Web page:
Bandung- PT Perkebunan Nusantara Holding company (PTPN) plans for its tea exports’ direct access to the Middle East and North Africa region (MENA) including the Egyptian market, said Luga Kadarisman, vice president for annual plants at the PTPN, noting that Dubai is the main regional hub for his company in the MENA.
Luga Kadarisman added that traders buy the company’s tea and export it to many markets in the MENA region that’s why PTPN aims to directly access businesspersons in the region, including Egypt.
“Malaysia, European countries, Afghanistan, Pakistan, Singapore, Russia and Australia are our main export destinations,” noted Luga Kadarisman, adding that PTPN produces two of tea types which are the Orthodox and the CTC.
Orthodox Teas are whole leaf teas manufactured by using the traditional process of making tea while CTC Teas are made through the crush, tear, and curl (CTC) process of manufacture, producing a granular leaf particle, elaborated Luga Kadarisman.
About 65% of the PTPN’s annual tea production is exported, and the company can produce about 77,000 tonnes of tea annually. However, the climate change negatively affected of the production amounts that currently only reach about 44,000 tonnes of tea, disclosed Luga Kadarisman.
“We have about 28 Orthodox tea processing factories which annually produce about 63,000 tonnes,” mentioned Luga Kadarisman, highlighting that PTPN uses insecticides according to standard amounts based international institutions. However, the company plans to segue towards natural insecticides manufactured from other natural herbs.
Tea is one of Indonesia’s main agricultural products and an important export commodity. The cultivation of tea in Indonesia dates back to the Dutch colonial era. The sector suffered from a lack of investment in the decades following the country’s independence, but by the mid-1980s exports were revived, according to previous reports.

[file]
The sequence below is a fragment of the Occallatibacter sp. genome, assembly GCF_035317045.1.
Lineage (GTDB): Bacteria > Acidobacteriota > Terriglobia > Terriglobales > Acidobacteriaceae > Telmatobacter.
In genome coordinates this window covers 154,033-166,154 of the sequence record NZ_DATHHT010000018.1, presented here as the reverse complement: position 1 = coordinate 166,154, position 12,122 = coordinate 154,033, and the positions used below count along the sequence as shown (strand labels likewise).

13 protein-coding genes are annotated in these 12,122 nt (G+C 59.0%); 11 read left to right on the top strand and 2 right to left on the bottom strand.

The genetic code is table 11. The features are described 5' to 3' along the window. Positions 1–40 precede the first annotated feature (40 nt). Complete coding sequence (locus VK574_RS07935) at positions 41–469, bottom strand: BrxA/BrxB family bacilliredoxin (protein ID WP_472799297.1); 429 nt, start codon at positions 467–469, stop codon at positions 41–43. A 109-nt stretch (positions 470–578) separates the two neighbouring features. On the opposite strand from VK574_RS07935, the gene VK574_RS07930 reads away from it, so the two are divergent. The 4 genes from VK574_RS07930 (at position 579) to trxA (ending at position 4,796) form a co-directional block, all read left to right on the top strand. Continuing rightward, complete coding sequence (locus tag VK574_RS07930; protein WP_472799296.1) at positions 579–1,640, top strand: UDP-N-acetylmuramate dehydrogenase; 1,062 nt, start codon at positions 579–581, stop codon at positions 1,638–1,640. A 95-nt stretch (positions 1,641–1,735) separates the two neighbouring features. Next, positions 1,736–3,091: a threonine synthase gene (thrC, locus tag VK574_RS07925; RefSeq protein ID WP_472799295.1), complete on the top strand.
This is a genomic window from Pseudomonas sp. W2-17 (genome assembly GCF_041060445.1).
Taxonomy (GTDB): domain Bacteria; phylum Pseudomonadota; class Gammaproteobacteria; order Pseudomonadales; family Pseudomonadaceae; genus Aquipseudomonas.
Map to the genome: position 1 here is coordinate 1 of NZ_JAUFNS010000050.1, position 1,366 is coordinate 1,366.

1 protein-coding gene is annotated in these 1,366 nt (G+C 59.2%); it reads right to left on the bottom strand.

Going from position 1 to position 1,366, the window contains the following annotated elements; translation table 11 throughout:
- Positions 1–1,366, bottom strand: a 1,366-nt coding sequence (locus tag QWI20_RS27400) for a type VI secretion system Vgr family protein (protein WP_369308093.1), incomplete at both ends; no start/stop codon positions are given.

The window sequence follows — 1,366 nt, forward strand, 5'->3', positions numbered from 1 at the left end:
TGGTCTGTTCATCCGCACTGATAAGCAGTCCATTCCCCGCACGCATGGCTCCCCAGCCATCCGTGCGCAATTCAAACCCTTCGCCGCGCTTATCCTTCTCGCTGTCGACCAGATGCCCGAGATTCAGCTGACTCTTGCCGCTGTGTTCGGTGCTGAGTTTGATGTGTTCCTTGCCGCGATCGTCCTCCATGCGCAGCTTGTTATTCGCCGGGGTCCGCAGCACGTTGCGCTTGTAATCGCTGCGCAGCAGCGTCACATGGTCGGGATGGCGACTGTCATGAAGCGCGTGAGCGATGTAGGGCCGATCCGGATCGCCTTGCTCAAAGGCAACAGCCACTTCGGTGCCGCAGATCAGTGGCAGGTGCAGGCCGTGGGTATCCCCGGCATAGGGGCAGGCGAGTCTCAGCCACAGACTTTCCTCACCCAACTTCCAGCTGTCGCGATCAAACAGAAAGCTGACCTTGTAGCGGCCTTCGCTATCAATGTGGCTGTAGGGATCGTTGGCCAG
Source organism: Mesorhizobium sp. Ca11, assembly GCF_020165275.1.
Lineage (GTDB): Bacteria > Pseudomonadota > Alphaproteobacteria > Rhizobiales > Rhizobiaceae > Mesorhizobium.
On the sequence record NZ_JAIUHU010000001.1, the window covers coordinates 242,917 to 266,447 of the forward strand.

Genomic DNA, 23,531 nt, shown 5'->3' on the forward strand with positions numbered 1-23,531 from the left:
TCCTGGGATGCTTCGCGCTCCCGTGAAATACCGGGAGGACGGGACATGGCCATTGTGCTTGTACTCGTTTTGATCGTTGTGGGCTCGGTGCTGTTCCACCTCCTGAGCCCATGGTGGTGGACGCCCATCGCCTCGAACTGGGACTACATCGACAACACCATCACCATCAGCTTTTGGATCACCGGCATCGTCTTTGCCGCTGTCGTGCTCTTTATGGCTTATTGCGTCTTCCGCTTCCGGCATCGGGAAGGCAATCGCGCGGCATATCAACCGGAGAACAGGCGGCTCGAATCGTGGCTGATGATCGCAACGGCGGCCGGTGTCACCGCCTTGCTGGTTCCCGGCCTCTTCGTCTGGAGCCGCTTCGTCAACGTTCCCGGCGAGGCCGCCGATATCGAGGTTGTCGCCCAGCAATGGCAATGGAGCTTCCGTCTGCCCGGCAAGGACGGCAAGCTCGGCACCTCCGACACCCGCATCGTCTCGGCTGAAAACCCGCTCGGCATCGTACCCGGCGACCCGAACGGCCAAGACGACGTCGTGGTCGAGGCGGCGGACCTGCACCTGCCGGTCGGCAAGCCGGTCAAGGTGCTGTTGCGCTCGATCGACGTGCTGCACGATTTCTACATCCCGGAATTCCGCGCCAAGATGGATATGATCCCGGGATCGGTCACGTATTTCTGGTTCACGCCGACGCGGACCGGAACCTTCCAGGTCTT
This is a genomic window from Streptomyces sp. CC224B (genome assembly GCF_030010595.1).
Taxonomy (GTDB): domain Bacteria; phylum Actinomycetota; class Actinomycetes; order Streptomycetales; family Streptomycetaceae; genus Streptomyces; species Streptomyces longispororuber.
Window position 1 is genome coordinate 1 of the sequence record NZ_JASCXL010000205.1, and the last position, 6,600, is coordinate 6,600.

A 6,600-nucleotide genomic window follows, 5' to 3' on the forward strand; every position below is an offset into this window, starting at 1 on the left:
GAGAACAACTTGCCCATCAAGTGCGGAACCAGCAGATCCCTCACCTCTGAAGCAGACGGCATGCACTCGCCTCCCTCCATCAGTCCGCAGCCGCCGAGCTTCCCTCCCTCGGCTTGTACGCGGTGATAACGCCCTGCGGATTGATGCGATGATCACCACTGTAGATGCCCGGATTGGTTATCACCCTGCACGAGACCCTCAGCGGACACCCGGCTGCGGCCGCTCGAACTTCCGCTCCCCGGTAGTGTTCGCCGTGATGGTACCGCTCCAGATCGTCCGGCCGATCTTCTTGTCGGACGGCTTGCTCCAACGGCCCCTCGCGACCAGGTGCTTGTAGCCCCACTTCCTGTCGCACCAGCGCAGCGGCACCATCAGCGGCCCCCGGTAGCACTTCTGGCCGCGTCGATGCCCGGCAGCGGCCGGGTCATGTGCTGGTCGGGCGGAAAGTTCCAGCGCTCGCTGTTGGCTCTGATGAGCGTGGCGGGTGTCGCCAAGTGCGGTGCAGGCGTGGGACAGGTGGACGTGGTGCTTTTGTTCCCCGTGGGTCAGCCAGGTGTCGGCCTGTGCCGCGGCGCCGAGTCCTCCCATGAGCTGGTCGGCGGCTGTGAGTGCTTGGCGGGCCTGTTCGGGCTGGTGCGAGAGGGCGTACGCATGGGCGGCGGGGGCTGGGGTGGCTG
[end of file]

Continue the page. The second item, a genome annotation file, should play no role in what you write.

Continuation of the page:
Despite receding in recent years, Indonesia still ranks among the world’s top 10 growers and exporters of tea, and Indonesia currently stands as the seventh tea exporter worldwide. Rising costs are putting pressure on local producers, and some tea plantations have been converted for alternative use.
Nevertheless, the sector offers countless business opportunities, particularly concerning domestic sales.
West Java, the traditional heartland of tea cultivation in Indonesia, still accounts for more than two thirds of national output. Central Java and various provinces in Sumatra contribute most of the remainder. Highland territories offer the best conditions for growing tea in Indonesia’s tropical climate, with fertile volcanic soil providing a natural advantage in many areas, according to previous media reports
The UN’s Food and Agriculture Organization (FAO) expects total world tea consumption to rise by an annual 1.8% until 2021, and green tea is forecasted to grow at a much faster rate of 7.2%, making this a particularly attractive segment.
In Indonesia, the upper end of the market appears to harbour much potential. Premium teas, ready-to-drink tea-based beverages, and flavoured teas could be attractive starting points to reinvigorate Indonesians’ taste for tea, according to Indonesian media reports.